Under Sec. 1(a) of S. 366, if a mining claimant files either an untimely maintenance fee payment, an untimely waiver request, or fails to make any filing at all, including a maintenance fee payment, the BLM would no longer be able to simply declare the mining claim or site void by operation of law, as authorized under the current maintenance fee statute since 1994.Rather, under this new provision, if any claimant fails to pay the annual maintenance fee or file a maintenance fee waiver request by the deadline, the BLM will have to first determine whether each and every claimant who failed to timely pay maintenance fees is qualified as a small miner and, if so, give notice and opportunity to cure -- whether or not the claimant had any intention of paying the fee or filing a maintenance fee waiver request.

These additional administrative steps would be required even if the holder of the mining claim or site had not filed a maintenance fee waiver in the past, for two reasons.First, fewer than 13,000 mining claimants among those who are eligible for a maintenance fee waiver each year actually request a waiver, and S. 366 does not restrict the "cure" provisions to those claimants who had intended to file a waiver but missed the deadline.Second, verifying eligibility for the "cure" provisions of S. 366 would be required each year for any mining claimant who missed the payment deadline because eligibility for a maintenance fee waiver depends on the number of mining claims and sites held by the claimant "and related parties" on the date that the maintenance fee payment was due.(30 U.S.C. § 28f(d)).The BLM would also have to determine if the claimant had any "related parties" that owned claims or sites which would make the claimant ineligible if together the claimant and related parties owned more than 10 claims or sites.Since claimants may be a "silent" related party to corporations or other individual claimants owning more than 10 claims or sites, it would be almost impossible for the BLM to determine factual eligibility of all claimants.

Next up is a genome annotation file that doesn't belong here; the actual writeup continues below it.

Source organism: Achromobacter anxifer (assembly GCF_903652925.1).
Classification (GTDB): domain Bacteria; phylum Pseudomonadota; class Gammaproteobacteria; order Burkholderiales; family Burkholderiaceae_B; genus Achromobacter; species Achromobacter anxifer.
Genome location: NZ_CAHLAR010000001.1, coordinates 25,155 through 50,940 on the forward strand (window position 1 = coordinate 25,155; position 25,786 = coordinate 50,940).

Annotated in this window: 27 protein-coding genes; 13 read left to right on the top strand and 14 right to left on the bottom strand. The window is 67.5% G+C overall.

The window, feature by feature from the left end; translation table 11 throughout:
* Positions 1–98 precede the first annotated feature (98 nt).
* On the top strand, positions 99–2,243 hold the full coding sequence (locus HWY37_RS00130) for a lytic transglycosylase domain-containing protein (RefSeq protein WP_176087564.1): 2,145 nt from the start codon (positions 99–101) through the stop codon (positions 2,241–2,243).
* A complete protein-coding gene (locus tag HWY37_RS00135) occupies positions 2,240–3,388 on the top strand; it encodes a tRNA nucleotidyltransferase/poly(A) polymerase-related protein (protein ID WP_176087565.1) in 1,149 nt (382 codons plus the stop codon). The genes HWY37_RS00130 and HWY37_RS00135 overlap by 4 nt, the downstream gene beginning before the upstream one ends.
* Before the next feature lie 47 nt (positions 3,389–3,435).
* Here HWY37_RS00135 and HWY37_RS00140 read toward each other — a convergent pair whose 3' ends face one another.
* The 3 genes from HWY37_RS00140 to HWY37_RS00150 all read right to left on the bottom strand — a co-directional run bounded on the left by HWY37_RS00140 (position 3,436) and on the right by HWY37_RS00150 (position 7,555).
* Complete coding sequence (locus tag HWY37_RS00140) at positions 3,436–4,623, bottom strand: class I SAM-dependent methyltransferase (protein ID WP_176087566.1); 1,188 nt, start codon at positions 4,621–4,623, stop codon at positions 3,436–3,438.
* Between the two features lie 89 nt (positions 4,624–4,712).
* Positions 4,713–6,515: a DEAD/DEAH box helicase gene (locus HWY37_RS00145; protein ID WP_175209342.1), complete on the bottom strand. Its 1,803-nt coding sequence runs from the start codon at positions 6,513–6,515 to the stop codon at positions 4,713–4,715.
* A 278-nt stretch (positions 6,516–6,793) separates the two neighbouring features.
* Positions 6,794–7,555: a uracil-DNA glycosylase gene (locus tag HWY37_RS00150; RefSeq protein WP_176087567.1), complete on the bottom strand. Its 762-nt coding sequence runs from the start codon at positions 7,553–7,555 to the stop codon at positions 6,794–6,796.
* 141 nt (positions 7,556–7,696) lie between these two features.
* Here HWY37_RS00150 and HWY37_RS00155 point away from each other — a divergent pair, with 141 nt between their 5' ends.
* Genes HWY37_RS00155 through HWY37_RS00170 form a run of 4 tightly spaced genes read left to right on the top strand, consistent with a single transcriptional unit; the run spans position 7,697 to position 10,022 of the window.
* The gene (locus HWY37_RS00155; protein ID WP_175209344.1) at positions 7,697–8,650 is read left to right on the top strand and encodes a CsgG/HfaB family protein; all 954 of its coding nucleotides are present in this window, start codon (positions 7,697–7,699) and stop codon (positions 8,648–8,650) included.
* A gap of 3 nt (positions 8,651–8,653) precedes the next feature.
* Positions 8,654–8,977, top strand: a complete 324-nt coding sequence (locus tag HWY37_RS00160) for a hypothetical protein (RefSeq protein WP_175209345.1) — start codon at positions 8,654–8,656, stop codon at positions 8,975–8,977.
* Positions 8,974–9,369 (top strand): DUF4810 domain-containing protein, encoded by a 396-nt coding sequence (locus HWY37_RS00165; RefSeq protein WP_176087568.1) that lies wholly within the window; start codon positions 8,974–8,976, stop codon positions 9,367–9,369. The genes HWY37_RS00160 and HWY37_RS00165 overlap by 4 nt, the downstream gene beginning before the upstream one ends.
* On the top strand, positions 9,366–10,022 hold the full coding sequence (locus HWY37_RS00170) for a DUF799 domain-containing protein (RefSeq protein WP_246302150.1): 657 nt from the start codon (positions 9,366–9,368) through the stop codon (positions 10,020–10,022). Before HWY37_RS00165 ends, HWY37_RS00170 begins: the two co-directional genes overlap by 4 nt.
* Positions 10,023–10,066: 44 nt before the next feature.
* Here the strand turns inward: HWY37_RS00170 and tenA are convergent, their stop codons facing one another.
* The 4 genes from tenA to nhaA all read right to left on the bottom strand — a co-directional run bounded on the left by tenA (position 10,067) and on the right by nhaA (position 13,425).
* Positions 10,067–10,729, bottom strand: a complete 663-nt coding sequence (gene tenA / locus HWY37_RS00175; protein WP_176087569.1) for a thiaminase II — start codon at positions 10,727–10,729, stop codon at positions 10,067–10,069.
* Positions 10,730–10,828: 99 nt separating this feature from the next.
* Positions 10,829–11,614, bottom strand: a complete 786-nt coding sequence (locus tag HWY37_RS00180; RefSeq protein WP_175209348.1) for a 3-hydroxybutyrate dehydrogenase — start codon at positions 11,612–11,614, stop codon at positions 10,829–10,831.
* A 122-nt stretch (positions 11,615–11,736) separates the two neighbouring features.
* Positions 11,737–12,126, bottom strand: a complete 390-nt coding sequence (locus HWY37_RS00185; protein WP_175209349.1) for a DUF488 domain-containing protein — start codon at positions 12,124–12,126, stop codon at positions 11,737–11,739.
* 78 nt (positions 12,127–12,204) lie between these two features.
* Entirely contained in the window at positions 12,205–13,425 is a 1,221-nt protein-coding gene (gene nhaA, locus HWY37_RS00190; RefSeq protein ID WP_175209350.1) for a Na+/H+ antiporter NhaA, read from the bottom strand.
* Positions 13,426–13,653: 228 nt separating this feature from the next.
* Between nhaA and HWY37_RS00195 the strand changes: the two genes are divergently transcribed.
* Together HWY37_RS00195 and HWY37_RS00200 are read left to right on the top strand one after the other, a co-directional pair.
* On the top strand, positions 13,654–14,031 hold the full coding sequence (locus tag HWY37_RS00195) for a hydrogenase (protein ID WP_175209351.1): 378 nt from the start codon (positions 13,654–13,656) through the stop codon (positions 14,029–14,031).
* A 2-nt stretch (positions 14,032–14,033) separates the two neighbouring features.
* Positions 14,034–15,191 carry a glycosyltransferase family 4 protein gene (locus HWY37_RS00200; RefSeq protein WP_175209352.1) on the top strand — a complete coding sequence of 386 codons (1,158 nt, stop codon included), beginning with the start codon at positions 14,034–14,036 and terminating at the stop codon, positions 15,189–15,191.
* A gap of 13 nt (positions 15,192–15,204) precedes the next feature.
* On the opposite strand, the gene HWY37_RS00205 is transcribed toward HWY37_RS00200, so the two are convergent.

It would be costly and difficult for the BLM to assess whether every mining claimant who either makes an untimely filing or fails to file anything is eligible to invoke the "cure" provisions of S. 366.Moreover, because the agency would have no way to determine if a claimant holding 10 or fewer claims or sites had simply decided not to pay the fee or file the fee waiver request and intentionally relinquish his claims, the BLM would have to send a "defect" notice to all such claimants who fail to either timely pay their maintenance fees or timely file a maintenance fee waiver request and give them the opportunity to cure.This effectively extends the payment deadline for any claimant holding 10 or fewer mining claims by removing any penalty for failing to pay in a timely manner.

In addition, this increased administrative burden would so drastically increase the processing time for all mining claimants as to allow some claimants to continue to hold and work their claims for months or potentially years after what would have been forfeiture by operation of law under the current statute without providing payment.It would be challenging for the BLM to reliably determine if a mining claimant intended to relinquish his mining claim or site.Action on the part of individuals wishing to maintain a claim to a Federal resource is a basic responsibility found in many of our Federal programs.Relieving individuals of this basic responsibility is contrary to the interest of the general public that owns the property.